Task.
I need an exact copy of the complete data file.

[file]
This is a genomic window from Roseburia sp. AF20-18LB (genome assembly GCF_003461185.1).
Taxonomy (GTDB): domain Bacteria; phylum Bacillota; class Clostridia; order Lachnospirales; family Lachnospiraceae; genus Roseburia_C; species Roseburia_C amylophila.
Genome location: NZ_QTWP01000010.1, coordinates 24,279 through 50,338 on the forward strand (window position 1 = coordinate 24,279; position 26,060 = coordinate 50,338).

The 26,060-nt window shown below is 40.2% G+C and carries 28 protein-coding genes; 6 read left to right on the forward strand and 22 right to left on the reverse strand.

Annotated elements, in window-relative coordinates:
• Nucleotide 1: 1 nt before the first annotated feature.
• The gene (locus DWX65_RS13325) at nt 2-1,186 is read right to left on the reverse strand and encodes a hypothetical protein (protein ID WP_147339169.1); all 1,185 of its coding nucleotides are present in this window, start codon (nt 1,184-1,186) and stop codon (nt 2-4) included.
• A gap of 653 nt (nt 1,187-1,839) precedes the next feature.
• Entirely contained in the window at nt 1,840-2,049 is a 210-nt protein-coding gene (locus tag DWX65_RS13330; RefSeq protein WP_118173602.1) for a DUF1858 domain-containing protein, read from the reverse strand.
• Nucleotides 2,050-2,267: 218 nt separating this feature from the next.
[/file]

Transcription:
This is a genomic window from Roseburia sp. AF20-18LB (genome assembly GCF_003461185.1).
Taxonomy (GTDB): domain Bacteria; phylum Bacillota; class Clostridia; order Lachnospirales; family Lachnospiraceae; genus Roseburia_C; species Roseburia_C amylophila.
Genome location: NZ_QTWP01000010.1, coordinates 24,279 through 50,338 on the forward strand (window position 1 = coordinate 24,279; position 26,060 = coordinate 50,338).

The 26,060-nt window shown below is 40.2% G+C and carries 28 protein-coding genes; 6 read left to right on the forward strand and 22 right to left on the reverse strand.

Annotated elements, in window-relative coordinates:
• Nucleotide 1: 1 nt before the first annotated feature.
• The gene (locus DWX65_RS13325) at nt 2-1,186 is read right to left on the reverse strand and encodes a hypothetical protein (protein ID WP_147339169.1); all 1,185 of its coding nucleotides are present in this window, start codon (nt 1,184-1,186) and stop codon (nt 2-4) included.
• A gap of 653 nt (nt 1,187-1,839) precedes the next feature.
• Entirely contained in the window at nt 1,840-2,049 is a 210-nt protein-coding gene (locus tag DWX65_RS13330; RefSeq protein WP_118173602.1) for a DUF1858 domain-containing protein, read from the reverse strand.
• Nucleotides 2,050-2,267: 218 nt separating this feature from the next.